From the time above referred to, Glasgow shared with Rutherglen, Renfrew, and Dumbarton, the honour and privilege of returning one member to the Parliament of the United Kingdom. All of these places had been Royal Burghs prior to Glasgow. Rutherglen from 1126, Dumbarton from 1221, Renfrew from 1396, Glasgow only from 1636, and as we have seen, not even then fully and freely until 1690. More than once the encroachments of Rutherglen and Dumbarton upon the rising city had to be checked, but even in the days of worthy old M’Ure (1736), he could vaunt:—

"Glasgow, to thee thy neighbouring towns give place;
‘Bove them thou lifts thine head with comely grace."

Alas! that we cannot now with truth, say with him:—

"More pure than amber is the River Clyde,
Whose gentle streams do by thy borders glyde."

When M’Ure wrote these vaunting lines, Glasgow, had done little beyond making up its leeway under the Restoration regimé, as in 1740, eighty years from the date of that event, the population of the city only numbered 17,043. In the year 1768, one hundred and twelve years after Tucker’s report to Cromwell’s Government, in which he refers to the increasing shallowness of the river as the great barrier to the commercial progress and prosperity of Glasgow, the work of improvement was taken up in earnest.

Mr. John Golborne, who was applied to, after due inspection and consideration, propounded a scheme and furnished an estimate, which amounted to the modest sum of .£8,640. In 1769, James Watt, at the request of the magistrates, made an examination, and approved of Golborne’s survey and scheme. The work was gone on with, and it has continued to progress ever since with the most marvellous success, so that the harbour, which in 1768 had only one foot of water at low tide, is now able to float the largest ships. The revenue of the Clyde Trust, which in 1770 amounted to £147, has in consequence increased upwards of two thousandfold, and goes on increasing.

The incidents of the Jacobite rising of 1745-6, relating to Glasgow, will be found pretty fully represented in the text. But nothing has been there furnished with reference to the agitation for Reform about the year 1789, and some years after, when the French Revolution startled and disturbed the repose of the privileged classes all over Europe. At that time the system of parliamentary representation in this kingdom was a sham, as there were then only some 5000 parliamentary electors for the whole of Scotland.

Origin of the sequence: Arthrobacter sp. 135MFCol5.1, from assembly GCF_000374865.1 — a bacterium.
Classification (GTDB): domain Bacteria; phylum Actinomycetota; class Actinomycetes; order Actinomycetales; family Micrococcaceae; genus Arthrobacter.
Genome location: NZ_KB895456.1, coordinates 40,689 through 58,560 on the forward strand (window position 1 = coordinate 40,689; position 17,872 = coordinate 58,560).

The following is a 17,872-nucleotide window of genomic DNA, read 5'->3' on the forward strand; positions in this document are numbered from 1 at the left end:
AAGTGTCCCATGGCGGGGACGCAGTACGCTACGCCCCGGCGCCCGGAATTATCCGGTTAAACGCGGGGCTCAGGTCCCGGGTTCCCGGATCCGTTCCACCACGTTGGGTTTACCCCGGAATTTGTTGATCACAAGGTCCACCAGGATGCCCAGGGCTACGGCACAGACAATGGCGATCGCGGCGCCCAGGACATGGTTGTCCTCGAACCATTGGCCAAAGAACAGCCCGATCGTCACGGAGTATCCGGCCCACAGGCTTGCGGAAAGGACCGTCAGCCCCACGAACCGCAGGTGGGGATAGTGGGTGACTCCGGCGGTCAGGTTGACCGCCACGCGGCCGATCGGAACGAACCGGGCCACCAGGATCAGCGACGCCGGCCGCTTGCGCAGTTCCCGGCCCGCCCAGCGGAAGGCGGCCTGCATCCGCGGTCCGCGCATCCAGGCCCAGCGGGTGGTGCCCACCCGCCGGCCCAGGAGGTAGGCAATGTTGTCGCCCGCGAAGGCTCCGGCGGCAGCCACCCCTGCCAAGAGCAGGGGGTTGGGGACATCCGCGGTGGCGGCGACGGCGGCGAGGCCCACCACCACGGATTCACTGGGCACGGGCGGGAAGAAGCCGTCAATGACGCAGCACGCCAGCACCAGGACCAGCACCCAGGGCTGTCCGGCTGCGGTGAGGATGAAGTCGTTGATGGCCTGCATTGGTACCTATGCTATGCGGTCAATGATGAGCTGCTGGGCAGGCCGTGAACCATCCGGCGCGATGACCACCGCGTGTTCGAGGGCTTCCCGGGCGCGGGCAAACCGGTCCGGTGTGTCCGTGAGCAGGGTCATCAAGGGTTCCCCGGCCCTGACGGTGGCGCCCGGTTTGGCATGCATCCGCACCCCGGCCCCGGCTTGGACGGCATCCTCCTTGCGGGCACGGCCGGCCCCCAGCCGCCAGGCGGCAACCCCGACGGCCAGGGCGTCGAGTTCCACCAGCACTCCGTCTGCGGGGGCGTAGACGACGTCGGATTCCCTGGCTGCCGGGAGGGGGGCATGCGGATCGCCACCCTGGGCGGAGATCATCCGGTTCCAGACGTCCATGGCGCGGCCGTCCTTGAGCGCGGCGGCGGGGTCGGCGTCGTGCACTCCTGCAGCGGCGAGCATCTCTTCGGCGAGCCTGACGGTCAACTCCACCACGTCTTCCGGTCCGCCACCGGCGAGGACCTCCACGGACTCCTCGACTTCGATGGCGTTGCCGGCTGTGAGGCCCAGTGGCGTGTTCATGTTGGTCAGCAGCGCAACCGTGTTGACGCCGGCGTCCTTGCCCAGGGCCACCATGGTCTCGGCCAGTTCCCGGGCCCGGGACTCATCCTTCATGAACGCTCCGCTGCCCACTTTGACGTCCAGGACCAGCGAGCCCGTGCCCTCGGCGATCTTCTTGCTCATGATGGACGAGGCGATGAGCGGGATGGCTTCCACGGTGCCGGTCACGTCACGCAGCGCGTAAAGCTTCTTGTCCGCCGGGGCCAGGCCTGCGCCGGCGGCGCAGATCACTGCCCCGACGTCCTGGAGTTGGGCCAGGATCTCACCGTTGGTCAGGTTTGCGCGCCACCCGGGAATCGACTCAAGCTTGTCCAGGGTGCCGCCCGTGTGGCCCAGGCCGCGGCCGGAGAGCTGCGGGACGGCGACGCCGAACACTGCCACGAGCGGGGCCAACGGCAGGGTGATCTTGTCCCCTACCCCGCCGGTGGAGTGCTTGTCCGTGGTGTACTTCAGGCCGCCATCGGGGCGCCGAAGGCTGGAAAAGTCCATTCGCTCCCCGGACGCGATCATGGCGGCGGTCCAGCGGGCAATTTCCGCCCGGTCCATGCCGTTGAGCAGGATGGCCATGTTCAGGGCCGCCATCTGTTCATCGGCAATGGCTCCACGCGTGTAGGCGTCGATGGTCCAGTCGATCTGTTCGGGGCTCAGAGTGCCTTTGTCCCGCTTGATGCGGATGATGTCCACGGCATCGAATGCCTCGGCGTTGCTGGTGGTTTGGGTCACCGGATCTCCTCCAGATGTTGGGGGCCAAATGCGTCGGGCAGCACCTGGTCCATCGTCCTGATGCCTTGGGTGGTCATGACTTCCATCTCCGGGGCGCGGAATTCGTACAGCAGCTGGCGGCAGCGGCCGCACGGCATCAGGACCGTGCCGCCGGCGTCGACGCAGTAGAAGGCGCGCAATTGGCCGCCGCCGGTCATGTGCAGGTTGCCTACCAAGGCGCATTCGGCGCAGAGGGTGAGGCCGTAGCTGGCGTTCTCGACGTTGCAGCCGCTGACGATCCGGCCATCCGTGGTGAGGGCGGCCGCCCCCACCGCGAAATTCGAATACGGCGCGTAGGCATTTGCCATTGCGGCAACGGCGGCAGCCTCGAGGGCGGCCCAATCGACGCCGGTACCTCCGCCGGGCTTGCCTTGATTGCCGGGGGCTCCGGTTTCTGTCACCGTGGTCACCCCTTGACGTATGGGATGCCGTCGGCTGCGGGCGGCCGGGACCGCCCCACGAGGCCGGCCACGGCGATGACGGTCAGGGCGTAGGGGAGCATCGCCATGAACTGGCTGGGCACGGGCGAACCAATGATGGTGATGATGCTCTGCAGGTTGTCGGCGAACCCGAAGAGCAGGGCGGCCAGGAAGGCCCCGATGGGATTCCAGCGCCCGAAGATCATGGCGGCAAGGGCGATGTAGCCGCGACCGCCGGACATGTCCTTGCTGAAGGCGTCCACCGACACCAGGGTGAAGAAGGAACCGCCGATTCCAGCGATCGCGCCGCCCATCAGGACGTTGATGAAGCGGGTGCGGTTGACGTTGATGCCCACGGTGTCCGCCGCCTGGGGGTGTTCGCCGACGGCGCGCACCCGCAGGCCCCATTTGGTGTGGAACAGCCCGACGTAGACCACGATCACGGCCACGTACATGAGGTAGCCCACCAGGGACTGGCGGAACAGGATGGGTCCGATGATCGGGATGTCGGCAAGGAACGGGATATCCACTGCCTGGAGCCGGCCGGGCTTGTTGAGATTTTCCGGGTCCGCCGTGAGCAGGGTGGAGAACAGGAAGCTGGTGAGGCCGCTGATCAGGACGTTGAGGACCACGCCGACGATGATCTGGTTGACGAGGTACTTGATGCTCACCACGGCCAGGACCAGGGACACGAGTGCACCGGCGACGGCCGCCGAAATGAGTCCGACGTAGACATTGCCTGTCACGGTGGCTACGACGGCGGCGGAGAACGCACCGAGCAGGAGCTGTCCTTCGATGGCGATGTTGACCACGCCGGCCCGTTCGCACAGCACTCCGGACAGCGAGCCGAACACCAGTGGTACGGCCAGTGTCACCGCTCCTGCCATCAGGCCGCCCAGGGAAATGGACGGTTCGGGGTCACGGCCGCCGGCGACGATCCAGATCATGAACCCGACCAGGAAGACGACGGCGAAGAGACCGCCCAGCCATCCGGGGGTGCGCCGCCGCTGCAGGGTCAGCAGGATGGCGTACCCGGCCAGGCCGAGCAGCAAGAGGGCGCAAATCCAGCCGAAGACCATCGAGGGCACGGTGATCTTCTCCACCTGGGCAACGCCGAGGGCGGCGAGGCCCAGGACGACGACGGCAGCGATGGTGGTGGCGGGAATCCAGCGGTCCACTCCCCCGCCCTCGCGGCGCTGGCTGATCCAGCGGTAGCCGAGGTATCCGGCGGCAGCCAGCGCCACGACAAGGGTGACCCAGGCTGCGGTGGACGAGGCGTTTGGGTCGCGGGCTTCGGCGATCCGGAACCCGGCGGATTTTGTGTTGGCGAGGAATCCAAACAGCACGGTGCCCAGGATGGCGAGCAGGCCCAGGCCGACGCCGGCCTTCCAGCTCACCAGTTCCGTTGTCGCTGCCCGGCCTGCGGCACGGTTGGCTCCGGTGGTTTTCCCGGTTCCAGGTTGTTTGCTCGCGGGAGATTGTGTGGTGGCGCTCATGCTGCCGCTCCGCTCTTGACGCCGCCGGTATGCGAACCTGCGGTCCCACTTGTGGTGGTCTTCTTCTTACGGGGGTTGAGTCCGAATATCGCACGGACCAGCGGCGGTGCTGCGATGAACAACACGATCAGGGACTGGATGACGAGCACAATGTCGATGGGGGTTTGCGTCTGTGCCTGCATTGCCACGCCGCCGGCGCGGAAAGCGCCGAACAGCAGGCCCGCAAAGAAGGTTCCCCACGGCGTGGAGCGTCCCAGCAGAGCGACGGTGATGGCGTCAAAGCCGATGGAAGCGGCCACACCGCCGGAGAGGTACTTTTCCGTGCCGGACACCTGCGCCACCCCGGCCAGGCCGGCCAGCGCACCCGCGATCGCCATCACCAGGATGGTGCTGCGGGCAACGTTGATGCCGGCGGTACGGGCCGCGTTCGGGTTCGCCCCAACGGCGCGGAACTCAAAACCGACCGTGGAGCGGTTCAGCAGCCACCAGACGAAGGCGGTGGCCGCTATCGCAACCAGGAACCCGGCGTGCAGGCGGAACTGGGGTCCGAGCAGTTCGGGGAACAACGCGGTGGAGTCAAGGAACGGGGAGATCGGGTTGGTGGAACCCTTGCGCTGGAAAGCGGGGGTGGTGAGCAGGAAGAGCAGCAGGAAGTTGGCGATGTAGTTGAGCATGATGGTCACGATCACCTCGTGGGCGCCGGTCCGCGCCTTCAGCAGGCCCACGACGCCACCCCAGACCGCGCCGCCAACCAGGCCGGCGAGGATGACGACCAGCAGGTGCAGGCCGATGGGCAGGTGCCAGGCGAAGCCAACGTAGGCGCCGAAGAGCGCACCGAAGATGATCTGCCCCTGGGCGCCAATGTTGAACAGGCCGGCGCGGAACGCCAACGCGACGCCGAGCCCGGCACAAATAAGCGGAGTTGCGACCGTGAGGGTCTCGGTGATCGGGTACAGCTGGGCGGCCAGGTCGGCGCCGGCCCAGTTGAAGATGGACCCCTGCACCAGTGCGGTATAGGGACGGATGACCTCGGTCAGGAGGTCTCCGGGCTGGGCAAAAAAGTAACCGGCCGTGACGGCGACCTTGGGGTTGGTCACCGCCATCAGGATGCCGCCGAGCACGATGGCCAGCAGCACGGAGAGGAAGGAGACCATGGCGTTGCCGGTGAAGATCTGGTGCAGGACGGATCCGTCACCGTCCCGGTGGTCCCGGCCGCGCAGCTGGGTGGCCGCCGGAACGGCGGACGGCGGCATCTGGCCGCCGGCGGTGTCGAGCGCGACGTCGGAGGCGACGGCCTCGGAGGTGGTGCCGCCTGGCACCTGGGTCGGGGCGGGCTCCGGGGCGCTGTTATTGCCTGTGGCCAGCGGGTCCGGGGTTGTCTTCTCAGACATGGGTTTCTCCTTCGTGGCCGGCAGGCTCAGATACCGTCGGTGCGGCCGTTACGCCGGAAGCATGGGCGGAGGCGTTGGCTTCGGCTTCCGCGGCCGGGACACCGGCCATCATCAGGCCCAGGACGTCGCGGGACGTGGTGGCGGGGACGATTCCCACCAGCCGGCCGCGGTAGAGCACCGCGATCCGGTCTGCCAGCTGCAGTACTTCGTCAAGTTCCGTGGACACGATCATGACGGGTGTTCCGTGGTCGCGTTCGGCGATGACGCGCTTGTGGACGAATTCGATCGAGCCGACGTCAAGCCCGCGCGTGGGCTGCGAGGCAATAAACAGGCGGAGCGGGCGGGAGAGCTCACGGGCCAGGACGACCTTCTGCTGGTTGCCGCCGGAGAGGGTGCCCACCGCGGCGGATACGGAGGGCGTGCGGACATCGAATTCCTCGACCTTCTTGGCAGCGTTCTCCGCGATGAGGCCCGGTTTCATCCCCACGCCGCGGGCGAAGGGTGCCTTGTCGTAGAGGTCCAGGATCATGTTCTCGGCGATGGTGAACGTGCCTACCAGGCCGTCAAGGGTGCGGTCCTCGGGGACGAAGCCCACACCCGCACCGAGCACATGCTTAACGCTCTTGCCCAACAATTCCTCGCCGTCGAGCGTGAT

Glasgow became the centre of a resolute demand for Reform, and had for its most prominent and zealous leader Thomas Muir, Esq., advocate, of Huntershill, who in 1764—like his contemporary, Thomas Campbell, the poet, another friend to freedom—was born in the High Street. The story of his life, from his indictment in 1792 until his death, reads like a romance. His position, merit, and ability, coupled with the unjust and shameful treatment he received, having procured for him the active interest of Washington and of Napoleon Bonaparte. But as none of its stirring incidents occurred in Glasgow, we pass on.

The political fever again raged high, as it usually does during a time of commercial depression and industrial distress such as existed from 1816 to 1820. Glasgow was then, believed, by those in authority, to be the Scottish centre of the assumed revolutionary movement, as it certainly was of the political reformers, and unfortunately also of the dupes and victims of the infamous Spy System.

One Richmond, a weaver, from Pollokshaws, the burgh of the queer folks, wove the web of villainy which resulted in Bonnymuir, and brought Hardie, Baird, and Wilson to the scaffold and the block in 1820. Hence the vile name of Richmond all but rivals in infamy that of the detested false Menteith, the betrayer of the patriot Wallace.

By the passing of the Reform Bill of 1832, Glasgow was not only restored to its ancient right of independent representation in Parliament, but was doubly blest, as, in consideration of its importance—having then a population of more than 200,000—it had the privilege granted it of returning two members. The first members elected to represent Glasgow in the reformed Parliament were James Ewing, Esq. of Strathleven, Lord Provost, and James Oswald, Esq. of Shieldhall, whose monumental statue stands at the northeast corner of George Square.